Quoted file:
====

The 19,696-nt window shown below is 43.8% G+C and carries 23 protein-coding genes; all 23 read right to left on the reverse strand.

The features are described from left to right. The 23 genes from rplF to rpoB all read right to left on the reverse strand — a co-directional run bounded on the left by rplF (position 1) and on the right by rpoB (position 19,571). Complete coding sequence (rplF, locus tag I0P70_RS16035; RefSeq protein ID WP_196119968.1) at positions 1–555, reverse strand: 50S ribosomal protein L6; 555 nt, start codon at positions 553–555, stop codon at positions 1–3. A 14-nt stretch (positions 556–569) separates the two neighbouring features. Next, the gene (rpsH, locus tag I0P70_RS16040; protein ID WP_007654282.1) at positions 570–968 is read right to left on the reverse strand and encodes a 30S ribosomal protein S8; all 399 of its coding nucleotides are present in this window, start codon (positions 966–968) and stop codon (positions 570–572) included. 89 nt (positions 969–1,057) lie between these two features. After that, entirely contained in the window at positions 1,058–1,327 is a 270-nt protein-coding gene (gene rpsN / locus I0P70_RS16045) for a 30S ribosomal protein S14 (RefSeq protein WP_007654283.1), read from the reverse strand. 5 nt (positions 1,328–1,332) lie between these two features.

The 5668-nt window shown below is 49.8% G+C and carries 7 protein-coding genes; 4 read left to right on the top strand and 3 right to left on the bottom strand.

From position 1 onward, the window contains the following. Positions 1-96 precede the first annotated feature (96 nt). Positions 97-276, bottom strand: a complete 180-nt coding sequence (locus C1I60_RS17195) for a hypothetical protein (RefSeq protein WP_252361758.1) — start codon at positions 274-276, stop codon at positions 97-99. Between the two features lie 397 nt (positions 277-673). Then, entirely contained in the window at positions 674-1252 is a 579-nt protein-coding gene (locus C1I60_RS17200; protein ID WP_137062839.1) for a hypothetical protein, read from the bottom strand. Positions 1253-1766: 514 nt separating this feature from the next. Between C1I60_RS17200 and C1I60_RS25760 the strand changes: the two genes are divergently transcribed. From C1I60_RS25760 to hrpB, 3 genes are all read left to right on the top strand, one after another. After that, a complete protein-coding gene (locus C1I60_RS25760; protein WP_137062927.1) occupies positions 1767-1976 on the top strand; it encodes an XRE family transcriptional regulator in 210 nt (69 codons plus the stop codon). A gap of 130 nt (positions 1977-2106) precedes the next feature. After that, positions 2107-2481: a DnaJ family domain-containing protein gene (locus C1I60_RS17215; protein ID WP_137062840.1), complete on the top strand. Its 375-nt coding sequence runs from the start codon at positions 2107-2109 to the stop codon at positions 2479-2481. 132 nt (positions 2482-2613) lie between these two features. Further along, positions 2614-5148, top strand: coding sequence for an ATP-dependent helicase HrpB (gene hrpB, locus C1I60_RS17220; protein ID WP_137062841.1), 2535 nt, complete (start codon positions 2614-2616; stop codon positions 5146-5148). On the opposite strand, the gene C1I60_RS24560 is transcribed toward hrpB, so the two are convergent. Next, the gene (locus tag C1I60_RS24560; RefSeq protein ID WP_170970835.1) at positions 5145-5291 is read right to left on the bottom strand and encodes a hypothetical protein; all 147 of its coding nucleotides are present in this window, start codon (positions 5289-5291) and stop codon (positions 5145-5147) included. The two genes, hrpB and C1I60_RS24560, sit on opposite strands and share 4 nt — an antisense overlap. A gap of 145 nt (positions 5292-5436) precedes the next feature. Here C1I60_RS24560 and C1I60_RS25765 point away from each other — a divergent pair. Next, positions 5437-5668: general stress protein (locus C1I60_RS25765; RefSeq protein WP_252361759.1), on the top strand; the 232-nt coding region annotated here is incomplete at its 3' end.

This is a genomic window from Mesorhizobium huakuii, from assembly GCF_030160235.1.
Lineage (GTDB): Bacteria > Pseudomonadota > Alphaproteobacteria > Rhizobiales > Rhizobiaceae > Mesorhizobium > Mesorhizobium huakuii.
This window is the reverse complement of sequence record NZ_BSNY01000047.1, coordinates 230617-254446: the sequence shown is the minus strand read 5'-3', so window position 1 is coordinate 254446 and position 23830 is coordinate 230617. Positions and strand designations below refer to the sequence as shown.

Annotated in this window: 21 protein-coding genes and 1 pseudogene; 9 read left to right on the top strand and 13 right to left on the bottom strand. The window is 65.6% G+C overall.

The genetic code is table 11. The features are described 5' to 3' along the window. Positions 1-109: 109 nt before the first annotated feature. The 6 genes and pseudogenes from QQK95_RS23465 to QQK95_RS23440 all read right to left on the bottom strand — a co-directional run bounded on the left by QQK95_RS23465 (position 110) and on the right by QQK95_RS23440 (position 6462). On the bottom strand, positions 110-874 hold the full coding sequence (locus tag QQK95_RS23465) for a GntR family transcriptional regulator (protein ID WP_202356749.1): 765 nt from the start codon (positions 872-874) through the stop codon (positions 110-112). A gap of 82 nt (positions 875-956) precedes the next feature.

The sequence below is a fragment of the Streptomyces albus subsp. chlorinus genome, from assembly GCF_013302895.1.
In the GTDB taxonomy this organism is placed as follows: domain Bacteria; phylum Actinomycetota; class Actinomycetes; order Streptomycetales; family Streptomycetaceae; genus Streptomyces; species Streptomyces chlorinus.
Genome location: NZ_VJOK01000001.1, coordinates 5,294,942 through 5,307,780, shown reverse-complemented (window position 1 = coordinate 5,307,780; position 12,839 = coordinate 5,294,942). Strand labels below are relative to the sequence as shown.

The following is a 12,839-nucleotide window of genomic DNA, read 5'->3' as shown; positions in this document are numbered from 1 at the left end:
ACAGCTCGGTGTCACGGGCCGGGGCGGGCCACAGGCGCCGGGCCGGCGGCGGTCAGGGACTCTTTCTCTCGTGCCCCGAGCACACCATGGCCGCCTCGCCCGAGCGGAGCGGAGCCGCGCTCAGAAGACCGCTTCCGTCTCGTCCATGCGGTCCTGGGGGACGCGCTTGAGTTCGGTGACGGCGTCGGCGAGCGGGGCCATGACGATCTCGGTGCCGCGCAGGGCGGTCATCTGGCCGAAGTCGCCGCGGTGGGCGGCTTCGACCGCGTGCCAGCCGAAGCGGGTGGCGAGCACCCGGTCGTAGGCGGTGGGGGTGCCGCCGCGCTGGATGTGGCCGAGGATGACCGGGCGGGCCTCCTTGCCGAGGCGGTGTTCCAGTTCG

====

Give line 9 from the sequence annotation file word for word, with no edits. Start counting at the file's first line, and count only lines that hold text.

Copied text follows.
The genetic code is table 11. The features are described 5' to 3' along the window. Positions 1-109: 109 nt before the first annotated feature. The 6 genes and pseudogenes from QQK95_RS23465 to QQK95_RS23440 all read right to left on the bottom strand — a co-directional run bounded on the left by QQK95_RS23465 (position 110) and on the right by QQK95_RS23440 (position 6462). On the bottom strand, positions 110-874 hold the full coding sequence (locus tag QQK95_RS23465) for a GntR family transcriptional regulator (protein ID WP_202356749.1): 765 nt from the start codon (positions 872-874) through the stop codon (positions 110-112). A gap of 82 nt (positions 875-956) precedes the next feature.